Sunday, April 27, 2014

A small stream and some soft hackled flies

For the last several weeks I have been tying soft hackle wet flies. Been tying them with silk bodies, floss bodies, and various dubbed bodies. Many different feathers have been used for the hackle and these have a real fish catching look. So Friday I grabbed a box of them and headed to a nice little stream. This stream has some awesome hemlock trees to protect it, and one hazard of these trees is the tiny dry branches. They tend to dry and while sneaking about them one has the pleasure of these twigs falling down your back. It's truly amazing how a quarter inch twig can be so annoying.

The first pool I fished I was able to coax a fish to strike. I continued to fish for some time before I had a hookup. The brookie managed to free itself before I could take a photo. I fished several different patterns and found they had taking a liking to the flies with colored silk bodies.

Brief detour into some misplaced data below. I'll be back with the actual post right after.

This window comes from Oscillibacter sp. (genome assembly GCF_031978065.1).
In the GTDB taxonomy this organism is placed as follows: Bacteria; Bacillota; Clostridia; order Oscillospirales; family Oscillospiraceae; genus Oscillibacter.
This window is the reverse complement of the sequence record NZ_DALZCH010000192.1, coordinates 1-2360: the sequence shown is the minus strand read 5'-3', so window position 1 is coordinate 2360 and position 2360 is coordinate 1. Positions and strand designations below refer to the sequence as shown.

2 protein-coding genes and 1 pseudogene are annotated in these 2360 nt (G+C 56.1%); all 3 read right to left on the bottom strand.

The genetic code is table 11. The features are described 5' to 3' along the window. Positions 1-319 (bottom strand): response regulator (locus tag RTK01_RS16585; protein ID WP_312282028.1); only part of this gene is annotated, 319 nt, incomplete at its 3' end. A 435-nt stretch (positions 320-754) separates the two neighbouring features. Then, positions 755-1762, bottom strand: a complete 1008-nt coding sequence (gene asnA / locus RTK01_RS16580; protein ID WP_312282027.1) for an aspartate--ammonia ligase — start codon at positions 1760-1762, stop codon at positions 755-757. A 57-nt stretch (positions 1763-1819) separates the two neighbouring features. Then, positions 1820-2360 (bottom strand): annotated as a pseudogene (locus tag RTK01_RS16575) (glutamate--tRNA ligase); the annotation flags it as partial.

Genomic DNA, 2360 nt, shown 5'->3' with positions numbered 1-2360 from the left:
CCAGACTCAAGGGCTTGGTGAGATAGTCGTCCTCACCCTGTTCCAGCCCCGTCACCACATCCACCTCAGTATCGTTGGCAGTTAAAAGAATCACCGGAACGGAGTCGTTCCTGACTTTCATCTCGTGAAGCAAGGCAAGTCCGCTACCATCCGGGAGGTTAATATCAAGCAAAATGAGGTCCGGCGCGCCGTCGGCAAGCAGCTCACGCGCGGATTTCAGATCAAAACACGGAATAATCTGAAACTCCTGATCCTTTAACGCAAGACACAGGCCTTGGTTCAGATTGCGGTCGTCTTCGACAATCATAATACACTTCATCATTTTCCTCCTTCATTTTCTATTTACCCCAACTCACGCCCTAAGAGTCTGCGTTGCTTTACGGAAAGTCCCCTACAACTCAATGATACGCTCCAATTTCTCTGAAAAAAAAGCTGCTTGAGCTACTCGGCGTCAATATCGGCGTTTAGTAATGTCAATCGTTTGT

In the flat just beyond the plunge pool a nice fish struck just as the fly was drawn to the surface.


Moments later I had my first brookie at hand. A beautiful little jewel.


This time of year can be difficult to sneak up on a pool to fish. The trees have yet to put leaves on, the water is so clear, so an angler must use the long line approach in order to get a fish to hit the fly.


But when things come together the angler is rewarded with wild beauty.


As the day turned to afternoon and my time to leave was close. I fished a few runs and managed to take another trout or two.





34 comments:

  1. i can almost hear the water gurgling!

    ReplyDelete
    Replies
    1. TexWisGirl,
      Thanks.
      It is a sweet sound.

      Delete
  2. Better than the way I spent my Friday.... That is one awesome looking stream.

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    Replies
    1. RM Lytle,
      Thanks.
      In Philly were you.

      Delete
  3. I love soft hackles. I probably fish them too much.

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    Replies
    1. Rich60375,
      Thanks.
      They are addictive for sure.

      Delete